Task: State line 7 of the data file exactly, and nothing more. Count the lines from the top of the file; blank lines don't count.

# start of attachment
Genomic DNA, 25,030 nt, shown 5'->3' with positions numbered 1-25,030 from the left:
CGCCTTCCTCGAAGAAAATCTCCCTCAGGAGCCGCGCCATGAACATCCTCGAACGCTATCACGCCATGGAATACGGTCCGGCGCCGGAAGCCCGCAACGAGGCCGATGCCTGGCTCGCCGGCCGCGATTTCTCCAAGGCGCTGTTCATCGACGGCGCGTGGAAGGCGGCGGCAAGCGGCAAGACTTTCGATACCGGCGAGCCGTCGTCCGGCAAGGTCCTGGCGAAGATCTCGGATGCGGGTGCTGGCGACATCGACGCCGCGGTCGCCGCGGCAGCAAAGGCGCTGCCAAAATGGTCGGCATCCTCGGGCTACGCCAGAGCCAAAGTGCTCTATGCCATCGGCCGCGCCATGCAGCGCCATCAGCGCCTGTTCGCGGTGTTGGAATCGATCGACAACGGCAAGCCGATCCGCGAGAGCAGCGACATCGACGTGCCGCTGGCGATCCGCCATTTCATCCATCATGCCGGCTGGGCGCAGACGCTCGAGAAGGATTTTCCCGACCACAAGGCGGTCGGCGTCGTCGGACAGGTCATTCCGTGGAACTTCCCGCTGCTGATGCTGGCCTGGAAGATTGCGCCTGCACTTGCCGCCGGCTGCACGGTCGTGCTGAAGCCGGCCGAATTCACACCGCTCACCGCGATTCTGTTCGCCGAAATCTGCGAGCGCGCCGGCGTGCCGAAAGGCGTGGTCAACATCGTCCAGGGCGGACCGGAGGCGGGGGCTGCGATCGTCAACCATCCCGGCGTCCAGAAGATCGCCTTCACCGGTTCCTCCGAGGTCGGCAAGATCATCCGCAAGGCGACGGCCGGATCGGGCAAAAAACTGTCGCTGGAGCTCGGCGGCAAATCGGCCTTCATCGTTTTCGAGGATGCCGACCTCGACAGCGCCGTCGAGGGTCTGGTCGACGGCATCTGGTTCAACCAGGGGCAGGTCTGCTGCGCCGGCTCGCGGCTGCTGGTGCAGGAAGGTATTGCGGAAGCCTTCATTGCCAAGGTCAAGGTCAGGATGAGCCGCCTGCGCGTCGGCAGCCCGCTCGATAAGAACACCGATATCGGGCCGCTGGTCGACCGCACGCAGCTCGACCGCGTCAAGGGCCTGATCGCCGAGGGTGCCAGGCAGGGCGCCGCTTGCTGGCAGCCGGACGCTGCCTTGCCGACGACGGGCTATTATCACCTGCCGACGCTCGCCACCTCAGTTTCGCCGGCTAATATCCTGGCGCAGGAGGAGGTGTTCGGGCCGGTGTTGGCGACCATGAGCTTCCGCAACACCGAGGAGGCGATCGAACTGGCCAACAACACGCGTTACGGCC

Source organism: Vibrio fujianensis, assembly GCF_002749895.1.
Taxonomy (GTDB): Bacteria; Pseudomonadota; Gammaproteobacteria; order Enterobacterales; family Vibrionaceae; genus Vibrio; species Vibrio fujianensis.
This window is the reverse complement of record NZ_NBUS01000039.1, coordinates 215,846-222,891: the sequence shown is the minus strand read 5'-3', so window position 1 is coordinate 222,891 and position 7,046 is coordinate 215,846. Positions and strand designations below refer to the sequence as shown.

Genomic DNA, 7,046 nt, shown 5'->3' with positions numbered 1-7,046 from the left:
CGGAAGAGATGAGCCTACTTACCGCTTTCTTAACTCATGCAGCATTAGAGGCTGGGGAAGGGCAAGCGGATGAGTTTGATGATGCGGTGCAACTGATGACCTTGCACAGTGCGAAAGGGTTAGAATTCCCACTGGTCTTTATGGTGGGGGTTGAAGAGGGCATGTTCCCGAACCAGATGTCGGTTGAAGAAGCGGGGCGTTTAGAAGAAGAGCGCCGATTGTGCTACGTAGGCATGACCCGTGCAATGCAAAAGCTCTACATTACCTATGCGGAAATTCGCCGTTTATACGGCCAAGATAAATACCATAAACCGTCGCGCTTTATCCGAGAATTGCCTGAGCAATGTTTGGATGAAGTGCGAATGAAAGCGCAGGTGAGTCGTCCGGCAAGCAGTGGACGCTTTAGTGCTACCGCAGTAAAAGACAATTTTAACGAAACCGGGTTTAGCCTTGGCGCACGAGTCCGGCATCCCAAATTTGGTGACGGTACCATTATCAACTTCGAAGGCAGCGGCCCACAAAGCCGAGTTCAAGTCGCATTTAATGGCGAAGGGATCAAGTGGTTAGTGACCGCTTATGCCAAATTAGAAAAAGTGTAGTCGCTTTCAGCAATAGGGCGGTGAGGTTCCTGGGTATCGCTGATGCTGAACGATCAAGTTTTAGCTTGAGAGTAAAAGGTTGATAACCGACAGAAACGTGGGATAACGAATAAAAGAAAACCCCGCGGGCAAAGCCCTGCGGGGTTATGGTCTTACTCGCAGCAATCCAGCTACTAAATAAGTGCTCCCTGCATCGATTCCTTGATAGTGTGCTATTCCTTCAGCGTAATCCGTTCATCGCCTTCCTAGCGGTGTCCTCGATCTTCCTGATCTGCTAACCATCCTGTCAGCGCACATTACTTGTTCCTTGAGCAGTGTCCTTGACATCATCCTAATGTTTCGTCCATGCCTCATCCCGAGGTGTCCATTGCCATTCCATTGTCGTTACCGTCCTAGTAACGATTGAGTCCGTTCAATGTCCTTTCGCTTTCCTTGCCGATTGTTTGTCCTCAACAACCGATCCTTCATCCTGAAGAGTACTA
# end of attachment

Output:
CGGAAGAGATGAGCCTACTTACCGCTTTCTTAACTCATGCAGCATTAGAGGCTGGGGAAGGGCAAGCGGATGAGTTTGATGATGCGGTGCAACTGATGACCTTGCACAGTGCGAAAGGGTTAGAATTCCCACTGGTCTTTATGGTGGGGGTTGAAGAGGGCATGTTCCCGAACCAGATGTCGGTTGAAGAAGCGGGGCGTTTAGAAGAAGAGCGCCGATTGTGCTACGTAGGCATGACCCGTGCAATGCAAAAGCTCTACATTACCTATGCGGAAATTCGCCGTTTATACGGCCAAGATAAATACCATAAACCGTCGCGCTTTATCCGAGAATTGCCTGAGCAATGTTTGGATGAAGTGCGAATGAAAGCGCAGGTGAGTCGTCCGGCAAGCAGTGGACGCTTTAGTGCTACCGCAGTAAAAGACAATTTTAACGAAACCGGGTTTAGCCTTGGCGCACGAGTCCGGCATCCCAAATTTGGTGACGGTACCATTATCAACTTCGAAGGCAGCGGCCCACAAAGCCGAGTTCAAGTCGCATTTAATGGCGAAGGGATCAAGTGGTTAGTGACCGCTTATGCCAAATTAGAAAAAGTGTAGTCGCTTTCAGCAATAGGGCGGTGAGGTTCCTGGGTATCGCTGATGCTGAACGATCAAGTTTTAGCTTGAGAGTAAAAGGTTGATAACCGACAGAAACGTGGGATAACGAATAAAAGAAAACCCCGCGGGCAAAGCCCTGCGGGGTTATGGTCTTACTCGCAGCAATCCAGCTACTAAATAAGTGCTCCCTGCATCGATTCCTTGATAGTGTGCTATTCCTTCAGCGTAATCCGTTCATCGCCTTCCTAGCGGTGTCCTCGATCTTCCTGATCTGCTAACCATCCTGTCAGCGCACATTACTTGTTCCTTGAGCAGTGTCCTTGACATCATCCTAATGTTTCGTCCATGCCTCATCCCGAGGTGTCCATTGCCATTCCATTGTCGTTACCGTCCTAGTAACGATTGAGTCCGTTCAATGTCCTTTCGCTTTCCTTGCCGATTGTTTGTCCTCAACAACCGATCCTTCATCCTGAAGAGTACTA